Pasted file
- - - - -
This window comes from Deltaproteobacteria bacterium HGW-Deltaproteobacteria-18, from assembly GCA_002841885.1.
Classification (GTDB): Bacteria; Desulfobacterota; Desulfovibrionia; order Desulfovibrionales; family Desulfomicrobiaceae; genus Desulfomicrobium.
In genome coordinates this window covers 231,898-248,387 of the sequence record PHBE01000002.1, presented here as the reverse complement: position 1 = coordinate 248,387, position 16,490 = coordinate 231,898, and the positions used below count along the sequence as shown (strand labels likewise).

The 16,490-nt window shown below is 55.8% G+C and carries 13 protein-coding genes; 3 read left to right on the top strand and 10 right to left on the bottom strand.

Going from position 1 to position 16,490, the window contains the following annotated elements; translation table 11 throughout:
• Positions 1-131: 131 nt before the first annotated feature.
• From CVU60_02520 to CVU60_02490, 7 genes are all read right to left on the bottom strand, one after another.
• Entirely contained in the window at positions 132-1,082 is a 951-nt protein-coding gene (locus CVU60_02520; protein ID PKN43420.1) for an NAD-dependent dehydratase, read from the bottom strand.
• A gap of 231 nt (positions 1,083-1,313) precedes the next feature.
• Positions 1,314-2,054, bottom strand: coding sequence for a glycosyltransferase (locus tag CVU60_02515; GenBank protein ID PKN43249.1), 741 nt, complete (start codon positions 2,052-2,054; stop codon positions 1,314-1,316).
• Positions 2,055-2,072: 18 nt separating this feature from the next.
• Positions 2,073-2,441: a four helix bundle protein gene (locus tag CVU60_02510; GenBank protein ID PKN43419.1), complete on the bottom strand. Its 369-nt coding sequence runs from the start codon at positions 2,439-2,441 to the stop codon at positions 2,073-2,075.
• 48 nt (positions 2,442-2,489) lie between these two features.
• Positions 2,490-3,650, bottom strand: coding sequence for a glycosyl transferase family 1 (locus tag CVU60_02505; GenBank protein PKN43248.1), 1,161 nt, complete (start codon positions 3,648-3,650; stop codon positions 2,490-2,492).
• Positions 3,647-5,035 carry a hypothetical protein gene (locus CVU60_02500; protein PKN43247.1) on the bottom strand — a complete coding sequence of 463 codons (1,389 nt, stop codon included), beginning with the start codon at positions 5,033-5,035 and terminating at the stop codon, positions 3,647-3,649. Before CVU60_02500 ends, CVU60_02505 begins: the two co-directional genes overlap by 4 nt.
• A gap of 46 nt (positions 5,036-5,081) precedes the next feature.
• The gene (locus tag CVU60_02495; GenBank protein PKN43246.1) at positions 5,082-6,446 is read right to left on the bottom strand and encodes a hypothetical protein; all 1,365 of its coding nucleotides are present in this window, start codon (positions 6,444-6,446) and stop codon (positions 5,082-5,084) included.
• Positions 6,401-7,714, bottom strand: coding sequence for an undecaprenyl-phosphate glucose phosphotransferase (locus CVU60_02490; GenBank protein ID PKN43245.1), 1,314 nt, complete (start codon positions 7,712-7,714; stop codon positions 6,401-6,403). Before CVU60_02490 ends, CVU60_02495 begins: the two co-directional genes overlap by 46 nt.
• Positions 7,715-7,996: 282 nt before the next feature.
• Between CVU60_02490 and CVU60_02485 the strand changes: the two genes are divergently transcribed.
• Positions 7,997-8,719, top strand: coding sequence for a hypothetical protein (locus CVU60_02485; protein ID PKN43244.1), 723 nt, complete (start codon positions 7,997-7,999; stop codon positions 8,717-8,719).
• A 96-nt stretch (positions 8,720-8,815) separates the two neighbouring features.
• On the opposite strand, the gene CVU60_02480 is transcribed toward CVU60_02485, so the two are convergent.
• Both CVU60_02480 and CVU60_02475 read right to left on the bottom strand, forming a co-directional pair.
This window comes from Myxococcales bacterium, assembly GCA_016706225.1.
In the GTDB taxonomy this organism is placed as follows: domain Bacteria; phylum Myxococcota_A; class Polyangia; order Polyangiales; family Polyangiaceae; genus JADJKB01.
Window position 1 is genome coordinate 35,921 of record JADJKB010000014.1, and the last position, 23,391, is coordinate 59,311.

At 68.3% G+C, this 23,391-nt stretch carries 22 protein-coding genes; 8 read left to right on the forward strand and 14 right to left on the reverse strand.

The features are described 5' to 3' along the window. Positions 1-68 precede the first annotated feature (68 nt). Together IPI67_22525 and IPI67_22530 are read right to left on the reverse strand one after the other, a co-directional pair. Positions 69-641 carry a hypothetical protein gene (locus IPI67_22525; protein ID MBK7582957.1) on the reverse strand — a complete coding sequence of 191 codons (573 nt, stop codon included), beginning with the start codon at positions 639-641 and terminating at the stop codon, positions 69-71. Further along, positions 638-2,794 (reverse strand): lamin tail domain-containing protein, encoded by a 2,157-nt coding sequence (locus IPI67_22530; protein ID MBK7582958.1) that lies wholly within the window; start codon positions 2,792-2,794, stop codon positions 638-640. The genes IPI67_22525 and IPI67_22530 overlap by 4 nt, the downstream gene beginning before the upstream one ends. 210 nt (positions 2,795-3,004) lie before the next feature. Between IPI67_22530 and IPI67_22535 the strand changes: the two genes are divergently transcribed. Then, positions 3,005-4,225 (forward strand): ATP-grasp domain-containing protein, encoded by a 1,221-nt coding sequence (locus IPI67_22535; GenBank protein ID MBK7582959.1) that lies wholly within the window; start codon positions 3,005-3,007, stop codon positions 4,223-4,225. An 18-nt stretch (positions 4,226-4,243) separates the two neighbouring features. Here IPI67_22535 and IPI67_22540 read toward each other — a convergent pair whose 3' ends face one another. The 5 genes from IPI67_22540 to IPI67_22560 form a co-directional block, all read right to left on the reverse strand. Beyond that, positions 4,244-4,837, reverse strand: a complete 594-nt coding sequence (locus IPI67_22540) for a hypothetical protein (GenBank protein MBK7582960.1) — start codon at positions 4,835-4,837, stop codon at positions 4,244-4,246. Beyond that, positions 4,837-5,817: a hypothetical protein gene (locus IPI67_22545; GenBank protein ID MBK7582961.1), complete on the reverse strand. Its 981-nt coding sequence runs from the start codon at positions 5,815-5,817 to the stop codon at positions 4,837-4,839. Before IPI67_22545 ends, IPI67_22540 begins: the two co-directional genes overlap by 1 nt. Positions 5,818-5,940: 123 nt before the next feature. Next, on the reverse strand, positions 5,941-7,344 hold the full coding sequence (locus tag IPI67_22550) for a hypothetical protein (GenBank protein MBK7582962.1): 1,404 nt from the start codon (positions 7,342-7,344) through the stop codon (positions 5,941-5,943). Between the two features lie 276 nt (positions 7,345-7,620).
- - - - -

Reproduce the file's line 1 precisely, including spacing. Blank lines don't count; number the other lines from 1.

This window comes from Deltaproteobacteria bacterium HGW-Deltaproteobacteria-18, from assembly GCA_002841885.1.